The Economist Intelligence Unit has issued a report on Saturday saying that Egyptian universities and schools have witnessed 1,122 students' protests since the commencement of the academic year in September.
The Unit's Democracy Index report said that during November, Egypt's educational institutions witnessed a remarkable upsurge in the students' protests where nearly 511 protests have been staged with an average of 17 protests a day; recording an increase of 26 per cent compared to October when 378 protests were staged.
The report explained that "Al Azhar University topped the list of academic institutions with 101 students' protests in November followed by the University of Cairo with 52 protests, while the University of Alexandria came third with 46 protests, and the University of Helwan fourth with 34 protests."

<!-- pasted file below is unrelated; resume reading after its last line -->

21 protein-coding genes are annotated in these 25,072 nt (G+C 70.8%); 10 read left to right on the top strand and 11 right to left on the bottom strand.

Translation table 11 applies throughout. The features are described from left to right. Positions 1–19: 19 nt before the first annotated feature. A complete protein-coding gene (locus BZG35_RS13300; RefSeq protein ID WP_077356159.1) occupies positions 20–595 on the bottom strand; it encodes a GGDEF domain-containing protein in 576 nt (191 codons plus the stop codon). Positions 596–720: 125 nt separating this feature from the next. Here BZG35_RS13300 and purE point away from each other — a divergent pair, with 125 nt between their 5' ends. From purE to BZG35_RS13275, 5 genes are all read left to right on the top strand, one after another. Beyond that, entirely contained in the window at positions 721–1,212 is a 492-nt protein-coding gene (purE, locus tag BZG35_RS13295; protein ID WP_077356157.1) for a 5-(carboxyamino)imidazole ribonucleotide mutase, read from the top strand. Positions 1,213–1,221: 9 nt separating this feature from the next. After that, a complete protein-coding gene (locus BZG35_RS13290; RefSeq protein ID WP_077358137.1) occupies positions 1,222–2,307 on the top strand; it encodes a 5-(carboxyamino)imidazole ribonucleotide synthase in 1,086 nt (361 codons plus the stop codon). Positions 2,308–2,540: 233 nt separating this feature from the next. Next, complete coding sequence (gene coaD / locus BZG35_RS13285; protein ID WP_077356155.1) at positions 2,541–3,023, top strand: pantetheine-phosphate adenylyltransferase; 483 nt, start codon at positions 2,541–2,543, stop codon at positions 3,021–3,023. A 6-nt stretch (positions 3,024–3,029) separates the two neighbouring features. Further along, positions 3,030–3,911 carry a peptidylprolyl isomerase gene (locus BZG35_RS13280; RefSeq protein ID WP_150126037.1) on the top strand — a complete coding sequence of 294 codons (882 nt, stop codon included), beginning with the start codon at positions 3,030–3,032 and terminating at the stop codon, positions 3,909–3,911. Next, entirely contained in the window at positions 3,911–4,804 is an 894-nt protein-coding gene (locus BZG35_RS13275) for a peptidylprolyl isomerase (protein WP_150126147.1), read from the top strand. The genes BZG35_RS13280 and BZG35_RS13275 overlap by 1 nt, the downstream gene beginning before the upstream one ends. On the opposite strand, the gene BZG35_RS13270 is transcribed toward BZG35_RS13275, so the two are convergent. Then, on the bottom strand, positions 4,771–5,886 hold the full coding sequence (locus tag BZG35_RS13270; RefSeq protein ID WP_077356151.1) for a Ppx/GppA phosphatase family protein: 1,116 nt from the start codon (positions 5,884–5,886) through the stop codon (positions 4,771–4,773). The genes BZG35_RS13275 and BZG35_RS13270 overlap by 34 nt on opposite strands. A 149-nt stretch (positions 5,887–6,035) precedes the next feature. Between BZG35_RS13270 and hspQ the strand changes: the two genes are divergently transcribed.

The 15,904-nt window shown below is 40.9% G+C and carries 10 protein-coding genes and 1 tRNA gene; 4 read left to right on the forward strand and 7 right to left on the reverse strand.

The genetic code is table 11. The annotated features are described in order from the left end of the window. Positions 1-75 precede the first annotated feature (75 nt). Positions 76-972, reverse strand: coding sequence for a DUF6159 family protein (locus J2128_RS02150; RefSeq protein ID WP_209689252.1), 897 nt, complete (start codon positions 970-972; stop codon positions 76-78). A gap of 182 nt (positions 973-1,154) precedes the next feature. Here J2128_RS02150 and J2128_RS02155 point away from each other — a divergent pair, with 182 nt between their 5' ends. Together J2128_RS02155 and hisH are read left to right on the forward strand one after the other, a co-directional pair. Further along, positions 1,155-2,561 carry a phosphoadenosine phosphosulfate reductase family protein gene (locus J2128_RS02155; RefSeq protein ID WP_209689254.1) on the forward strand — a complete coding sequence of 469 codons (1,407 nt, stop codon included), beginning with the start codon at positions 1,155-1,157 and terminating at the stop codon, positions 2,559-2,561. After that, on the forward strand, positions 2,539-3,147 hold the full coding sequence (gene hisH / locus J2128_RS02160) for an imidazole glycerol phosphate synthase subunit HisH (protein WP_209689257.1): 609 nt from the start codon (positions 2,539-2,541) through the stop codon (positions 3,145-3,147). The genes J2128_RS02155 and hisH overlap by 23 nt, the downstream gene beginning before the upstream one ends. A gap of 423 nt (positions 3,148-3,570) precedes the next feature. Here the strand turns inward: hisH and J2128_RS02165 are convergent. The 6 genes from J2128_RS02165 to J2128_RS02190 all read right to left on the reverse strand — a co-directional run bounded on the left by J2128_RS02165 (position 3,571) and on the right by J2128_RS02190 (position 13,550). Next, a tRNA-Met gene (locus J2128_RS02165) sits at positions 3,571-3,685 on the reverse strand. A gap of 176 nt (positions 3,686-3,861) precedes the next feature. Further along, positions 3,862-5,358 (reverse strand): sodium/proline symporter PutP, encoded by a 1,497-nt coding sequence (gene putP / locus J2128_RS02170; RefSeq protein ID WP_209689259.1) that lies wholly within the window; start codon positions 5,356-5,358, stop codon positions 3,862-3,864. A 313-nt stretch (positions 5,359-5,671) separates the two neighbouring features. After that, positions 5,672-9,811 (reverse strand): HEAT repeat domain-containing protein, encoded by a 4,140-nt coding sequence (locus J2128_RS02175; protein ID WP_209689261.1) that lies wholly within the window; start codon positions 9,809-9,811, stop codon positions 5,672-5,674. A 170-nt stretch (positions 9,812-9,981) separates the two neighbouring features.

According to the report, the main demand of the students' protests in November was for the release of university professors who had been arrested during protests in support of ousted President Mohamed Morsi.
The students' political demands represented 88 per cent of the total demands in November, while educational issues represented 12 per cent. The educational demands included admission procedures, transfer procedures to other universities and reduction of students' accommodation fees.
The report explained that the protests usually began peacefully before erupting into violence, which resulted in the deaths of two students, injury of several others and burning of several police vehicles in November. In total, there have been 67 clashes between students and police.